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In Mexican system of government, an ejido (Spanish pronunciation: [eˈxiðo], from latin exitum) is an area of communal land used for agriculture, on which community members individually possess and farm a specific parcel. Ejidos are registered with Mexico's National Agrarian Registry (Registro Agrario Nacional). The system of ejidos was based on the calpulli system of the Aztecs' rule of Mexico. During the colonization of Mexico by the Spanish and other European settlers, the Spanish encomienda system replaced the ejidos.
History and rationale
The encomienda system was abolished by the Constitution of 1917, with the promise of instituting the ejido system, which had been used in Medieval Spain. The system was used until the late 1600s in Colonial Mexico and was reinitiated after the Mexican Revolution in some states, notably Morelos but the repartition of land in most of Mexico did not begin until Lázaro Cárdenas became president in 1934. The ejido system was introduced as an important component of the land reform program. The typical procedure for the establishment of an ejido involved the following steps:
- landless farmers who leased lands from wealthy landlords would petition the federal government for the creation of an ejido in their general area;
- the federal government would consult with the landlord;
- the land would be expropriated from the landlords if the government approved the ejido; and
- an ejido would be established and the original petitioners would be designated as ejidatarios with certain cultivation/use rights.
Ejidatarios do not actually own the land, but are allowed to use their allotted parcels indefinitely as long as they do not fail to use the land for more than two years. They can even pass their rights on to their children.
Reform and decline
Since the country had experienced extremely fast population growth since the 1960s, governments found increasingly difficult to find land to allot to peasants. In time, this lead to progressively smaller ejidos being parcelled out. The problem was compounded by the poor peasants' lack of access to credit (for exaple, ejidos could not be legally used as collateral for loans). All this and the fact that there was no encouragement for farmers to improve the conditions of the land on their own initiative, meant that ejidos were very often yielding well below their potential. Starting in the late 1960s, Mexico ceased being self-sufficient in food production.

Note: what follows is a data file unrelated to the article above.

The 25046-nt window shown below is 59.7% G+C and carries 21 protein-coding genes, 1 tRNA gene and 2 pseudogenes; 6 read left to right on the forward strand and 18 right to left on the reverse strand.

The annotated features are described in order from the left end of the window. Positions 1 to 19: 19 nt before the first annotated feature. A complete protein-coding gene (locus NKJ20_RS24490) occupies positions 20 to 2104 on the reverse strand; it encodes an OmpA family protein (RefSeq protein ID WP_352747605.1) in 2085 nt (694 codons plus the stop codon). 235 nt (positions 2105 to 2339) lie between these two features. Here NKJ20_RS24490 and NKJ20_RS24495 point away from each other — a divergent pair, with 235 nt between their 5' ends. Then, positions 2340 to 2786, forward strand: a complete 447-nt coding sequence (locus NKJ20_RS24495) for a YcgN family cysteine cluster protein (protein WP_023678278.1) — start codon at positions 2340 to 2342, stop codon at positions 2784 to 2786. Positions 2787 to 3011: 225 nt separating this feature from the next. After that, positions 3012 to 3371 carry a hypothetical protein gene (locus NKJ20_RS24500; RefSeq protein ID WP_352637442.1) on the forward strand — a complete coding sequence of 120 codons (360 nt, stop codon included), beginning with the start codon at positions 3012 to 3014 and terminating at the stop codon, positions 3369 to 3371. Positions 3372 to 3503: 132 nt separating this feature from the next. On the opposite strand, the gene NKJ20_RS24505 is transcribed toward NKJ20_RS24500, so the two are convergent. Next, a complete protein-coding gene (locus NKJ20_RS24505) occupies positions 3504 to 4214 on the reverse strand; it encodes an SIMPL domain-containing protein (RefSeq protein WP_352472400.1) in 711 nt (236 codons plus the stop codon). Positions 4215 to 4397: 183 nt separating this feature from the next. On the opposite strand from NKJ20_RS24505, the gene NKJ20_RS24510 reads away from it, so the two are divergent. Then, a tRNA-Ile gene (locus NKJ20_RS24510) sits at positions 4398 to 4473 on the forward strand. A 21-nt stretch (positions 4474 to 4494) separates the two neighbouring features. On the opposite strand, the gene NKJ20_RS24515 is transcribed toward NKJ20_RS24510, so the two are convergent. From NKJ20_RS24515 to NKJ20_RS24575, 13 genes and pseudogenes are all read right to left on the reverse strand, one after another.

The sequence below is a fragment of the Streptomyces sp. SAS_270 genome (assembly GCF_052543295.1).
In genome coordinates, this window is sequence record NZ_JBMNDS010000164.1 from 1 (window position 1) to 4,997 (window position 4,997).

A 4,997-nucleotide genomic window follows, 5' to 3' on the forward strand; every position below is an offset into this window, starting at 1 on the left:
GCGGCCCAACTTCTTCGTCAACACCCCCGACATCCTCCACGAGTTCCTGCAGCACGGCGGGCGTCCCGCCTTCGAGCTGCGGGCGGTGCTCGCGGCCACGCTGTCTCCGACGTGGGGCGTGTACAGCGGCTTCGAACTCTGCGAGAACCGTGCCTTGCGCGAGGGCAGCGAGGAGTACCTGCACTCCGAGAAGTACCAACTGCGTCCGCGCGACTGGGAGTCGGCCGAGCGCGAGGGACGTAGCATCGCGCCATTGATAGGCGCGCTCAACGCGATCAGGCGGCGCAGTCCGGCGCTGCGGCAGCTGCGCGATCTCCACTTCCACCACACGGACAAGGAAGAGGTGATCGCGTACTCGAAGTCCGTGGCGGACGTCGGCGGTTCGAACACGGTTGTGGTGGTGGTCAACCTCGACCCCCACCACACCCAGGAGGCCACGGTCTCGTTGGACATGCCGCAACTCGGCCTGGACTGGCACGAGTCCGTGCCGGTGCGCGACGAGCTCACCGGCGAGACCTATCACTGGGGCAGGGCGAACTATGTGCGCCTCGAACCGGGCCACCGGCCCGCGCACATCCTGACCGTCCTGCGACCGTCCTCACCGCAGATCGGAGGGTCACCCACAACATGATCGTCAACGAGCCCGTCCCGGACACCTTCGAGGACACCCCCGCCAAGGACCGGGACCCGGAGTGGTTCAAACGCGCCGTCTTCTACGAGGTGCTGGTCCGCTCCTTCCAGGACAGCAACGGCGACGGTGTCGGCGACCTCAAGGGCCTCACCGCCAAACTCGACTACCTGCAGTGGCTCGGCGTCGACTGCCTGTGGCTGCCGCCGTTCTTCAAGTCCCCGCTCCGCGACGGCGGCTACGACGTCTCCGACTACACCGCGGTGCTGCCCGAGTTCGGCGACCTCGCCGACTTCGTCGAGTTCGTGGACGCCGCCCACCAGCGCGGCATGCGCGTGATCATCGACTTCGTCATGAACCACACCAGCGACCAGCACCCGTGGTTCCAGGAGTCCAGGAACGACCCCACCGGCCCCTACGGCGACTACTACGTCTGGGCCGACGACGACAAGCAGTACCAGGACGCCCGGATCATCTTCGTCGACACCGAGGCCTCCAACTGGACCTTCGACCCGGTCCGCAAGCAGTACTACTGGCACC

In 1991, President Carlos Salinas de Gortari eliminated the constitutional right to ejidos, citing the low productivity of communally owned land. Existing ejidos were not disbanded, however, and much of Mexico's rural land (especially in the south) is part of the ejido system. The change came about largely as a result of the negotiation of the North American Free Trade Agreement (NAFTA), which came into operation in 1994.
- Common land
- Communal land
- Chiapas conflict
- México Indígena: controversial geography research project studying the future of the ejido and the comunidad agraria
- Well-field system: communal lands
- Rural Development Institute: Ejidos and Communidades in Oaxaca, Mexico (pdf)
- Centro de Investigacion y Documentacion de la Casa and Sociedad Hipotecaria: Current Housing Situation in Mexico 2005 (pdf)
- David W. Connell at mexicolaw.com: CAN I BUY "EJIDO" LAND?